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NSEJS 2011-12 (Click here)

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NSEJS 2016-17 (Click here) Answers / Corrections

NSEJS 2017-18 (Click here)

NSEJS 2018-19 (Click here) Answers



NSEJS is the first stage of selection of students in the Junior Science Olympiad Programme. NSEJS is organised by the Indian Association of Physics Teachers (IAPT). Every student aspiring to go through successive stages of the programme must enroll for NSEJS. NSEJS is held at a large number of centres in the country.


The syllabus for NSEJS will be broadly  equivalent to the secondary school level (upto Class X) of CBSE. The different basic subjects of science (physics, chemistry, biology and mathematics) will have roughly equal emphasis.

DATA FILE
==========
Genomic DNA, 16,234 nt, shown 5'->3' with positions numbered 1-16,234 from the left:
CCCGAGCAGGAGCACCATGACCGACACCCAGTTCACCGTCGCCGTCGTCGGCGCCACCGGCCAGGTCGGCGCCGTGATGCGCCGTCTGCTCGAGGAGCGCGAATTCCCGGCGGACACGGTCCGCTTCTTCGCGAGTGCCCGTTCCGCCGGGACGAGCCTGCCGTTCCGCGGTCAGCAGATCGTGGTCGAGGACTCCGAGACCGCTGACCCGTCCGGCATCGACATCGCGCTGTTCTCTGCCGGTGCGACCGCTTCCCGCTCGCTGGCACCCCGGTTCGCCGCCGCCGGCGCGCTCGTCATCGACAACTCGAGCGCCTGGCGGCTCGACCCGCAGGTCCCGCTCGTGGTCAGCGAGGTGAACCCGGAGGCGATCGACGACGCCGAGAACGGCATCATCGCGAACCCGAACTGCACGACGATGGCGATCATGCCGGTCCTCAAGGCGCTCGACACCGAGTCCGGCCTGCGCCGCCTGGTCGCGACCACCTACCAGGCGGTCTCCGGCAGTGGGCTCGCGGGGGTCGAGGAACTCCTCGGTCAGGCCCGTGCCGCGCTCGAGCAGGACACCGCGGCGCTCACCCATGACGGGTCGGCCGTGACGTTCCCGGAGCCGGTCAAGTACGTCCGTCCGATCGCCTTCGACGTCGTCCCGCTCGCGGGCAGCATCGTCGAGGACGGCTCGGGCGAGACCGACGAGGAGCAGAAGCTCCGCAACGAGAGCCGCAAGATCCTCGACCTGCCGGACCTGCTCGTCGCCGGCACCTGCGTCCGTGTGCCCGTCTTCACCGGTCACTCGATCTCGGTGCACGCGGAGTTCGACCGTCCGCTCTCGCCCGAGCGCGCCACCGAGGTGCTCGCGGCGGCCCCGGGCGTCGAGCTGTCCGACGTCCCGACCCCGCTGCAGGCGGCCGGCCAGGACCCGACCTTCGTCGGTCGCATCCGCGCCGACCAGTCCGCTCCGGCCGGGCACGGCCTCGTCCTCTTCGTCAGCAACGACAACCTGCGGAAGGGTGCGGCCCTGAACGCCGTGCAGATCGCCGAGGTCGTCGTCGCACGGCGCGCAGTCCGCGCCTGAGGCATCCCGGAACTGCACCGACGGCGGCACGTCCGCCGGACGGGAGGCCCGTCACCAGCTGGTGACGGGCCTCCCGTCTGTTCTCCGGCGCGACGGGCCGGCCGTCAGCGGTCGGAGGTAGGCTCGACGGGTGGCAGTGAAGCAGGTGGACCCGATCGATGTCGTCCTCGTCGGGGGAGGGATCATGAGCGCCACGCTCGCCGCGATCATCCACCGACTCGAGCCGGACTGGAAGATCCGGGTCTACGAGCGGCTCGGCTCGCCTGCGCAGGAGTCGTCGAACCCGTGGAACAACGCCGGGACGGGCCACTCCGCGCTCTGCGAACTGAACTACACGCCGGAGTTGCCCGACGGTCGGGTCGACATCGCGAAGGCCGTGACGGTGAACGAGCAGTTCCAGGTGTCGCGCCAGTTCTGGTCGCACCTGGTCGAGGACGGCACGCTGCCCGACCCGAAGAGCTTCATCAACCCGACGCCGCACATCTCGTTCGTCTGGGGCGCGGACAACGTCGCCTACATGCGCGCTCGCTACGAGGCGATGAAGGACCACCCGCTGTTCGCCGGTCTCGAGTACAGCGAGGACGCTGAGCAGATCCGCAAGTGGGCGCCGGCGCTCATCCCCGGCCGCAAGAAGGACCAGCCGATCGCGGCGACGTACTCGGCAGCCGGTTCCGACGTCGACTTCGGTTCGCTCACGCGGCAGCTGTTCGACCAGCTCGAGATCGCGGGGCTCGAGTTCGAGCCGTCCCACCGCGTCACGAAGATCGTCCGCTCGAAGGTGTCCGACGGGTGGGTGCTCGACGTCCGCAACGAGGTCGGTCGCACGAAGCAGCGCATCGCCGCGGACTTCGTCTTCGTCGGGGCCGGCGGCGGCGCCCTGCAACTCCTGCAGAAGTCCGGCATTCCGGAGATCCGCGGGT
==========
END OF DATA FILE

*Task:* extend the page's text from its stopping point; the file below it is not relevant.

This is only a broad guideline, and there is no detailed syllabus given for NSEJS.

Question Paper:

NSEJS will emphasize comprehension of the subject, not rote memory.  Its format will be as follows:

The question paper will consist of 80 multiple choice questions, each with only one of the four options correct.

Language   :   English.



The aim of the first stage examination is to have a wide reach, to progressively increase this reach and to attain nationwide representation for Stage II without overly compromising on merit. Hence the selection for the Stage II examinations i.e. Indian National Olympiad Examinations (INOs) is based on the following scheme: